In fact, Virginia Thomas, the CEO of the conservative group Liberty Central, wants an apology from Hill for her testimony before Congress in 1991, when her husband was a Supreme Court justice nominee (by President George H.W. Bush) and Hill claimed, among other things, that he made inappropriate sexual remarks including discussing pornographic movies when she worked for him in a federal job.
"I would love you to consider an apology sometime and some full explanation of why you did what you did with my husband," Virginia said in a voicemail message to Hill on Oct. 9, according to ABC News, after apparently listening to the message. "So give it some thought and certainly pray about this and come to understand why you did what you did. Okay, have a good day."
Hill, 54, who currently teaches at Brandeis University, immediately contacted campus police, who, in turn, called the FBI. Hill termed the voicemail message "inappropriate."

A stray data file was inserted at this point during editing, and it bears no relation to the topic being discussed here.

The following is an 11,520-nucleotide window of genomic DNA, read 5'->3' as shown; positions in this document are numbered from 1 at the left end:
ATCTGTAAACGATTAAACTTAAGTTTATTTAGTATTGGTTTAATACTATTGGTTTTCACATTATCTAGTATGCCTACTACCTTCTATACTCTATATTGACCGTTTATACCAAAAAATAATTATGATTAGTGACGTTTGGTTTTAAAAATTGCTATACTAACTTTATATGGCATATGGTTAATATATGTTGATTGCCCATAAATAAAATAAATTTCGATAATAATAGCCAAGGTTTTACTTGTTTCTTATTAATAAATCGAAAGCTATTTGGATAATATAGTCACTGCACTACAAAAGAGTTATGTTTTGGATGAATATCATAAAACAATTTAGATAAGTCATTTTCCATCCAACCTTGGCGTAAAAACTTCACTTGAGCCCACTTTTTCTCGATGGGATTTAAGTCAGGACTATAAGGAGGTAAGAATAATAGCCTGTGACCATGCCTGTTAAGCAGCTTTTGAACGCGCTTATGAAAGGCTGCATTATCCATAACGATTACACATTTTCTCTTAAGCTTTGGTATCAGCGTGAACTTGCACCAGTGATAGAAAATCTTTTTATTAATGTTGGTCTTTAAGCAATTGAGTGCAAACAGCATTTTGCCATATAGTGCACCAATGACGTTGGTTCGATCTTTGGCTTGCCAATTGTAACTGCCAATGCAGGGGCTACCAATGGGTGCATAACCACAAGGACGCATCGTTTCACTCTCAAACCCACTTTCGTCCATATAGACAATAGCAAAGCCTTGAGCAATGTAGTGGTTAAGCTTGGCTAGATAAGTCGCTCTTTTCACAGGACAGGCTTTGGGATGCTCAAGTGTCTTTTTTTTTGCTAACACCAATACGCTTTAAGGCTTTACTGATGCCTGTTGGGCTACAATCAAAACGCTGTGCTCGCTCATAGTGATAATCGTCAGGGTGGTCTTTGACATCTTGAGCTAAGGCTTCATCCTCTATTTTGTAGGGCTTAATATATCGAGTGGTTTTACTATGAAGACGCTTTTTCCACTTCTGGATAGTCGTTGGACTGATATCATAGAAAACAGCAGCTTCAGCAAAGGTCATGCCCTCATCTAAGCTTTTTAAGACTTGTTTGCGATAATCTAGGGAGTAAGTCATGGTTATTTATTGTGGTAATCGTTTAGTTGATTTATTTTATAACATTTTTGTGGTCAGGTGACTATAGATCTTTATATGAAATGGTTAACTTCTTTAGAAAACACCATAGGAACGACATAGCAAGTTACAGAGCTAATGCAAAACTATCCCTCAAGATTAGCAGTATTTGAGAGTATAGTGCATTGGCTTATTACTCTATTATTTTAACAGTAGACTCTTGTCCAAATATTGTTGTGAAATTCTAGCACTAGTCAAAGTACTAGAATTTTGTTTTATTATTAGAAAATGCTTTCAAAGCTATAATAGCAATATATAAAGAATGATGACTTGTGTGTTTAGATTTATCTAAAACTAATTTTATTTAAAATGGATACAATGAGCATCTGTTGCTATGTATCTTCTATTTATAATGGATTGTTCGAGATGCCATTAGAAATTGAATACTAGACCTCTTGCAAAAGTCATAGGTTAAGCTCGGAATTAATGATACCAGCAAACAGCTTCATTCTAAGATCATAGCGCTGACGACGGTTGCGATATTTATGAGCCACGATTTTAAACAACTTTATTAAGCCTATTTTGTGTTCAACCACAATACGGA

"I have no intention of apologizing because I testified truthfully about my experience and I stand by that testimony," Hill said in a statement Tuesday.
Clarence Thomas, 62, strongly denied Hill's accusations, but the allegations jeopardized his nomination and generated a national discussion about sexual harassment in the workplace. Still, he was confirmed by the U.S. Senate in a vote of 52-48, and since March 23, 1991, has sat on the Supreme Court.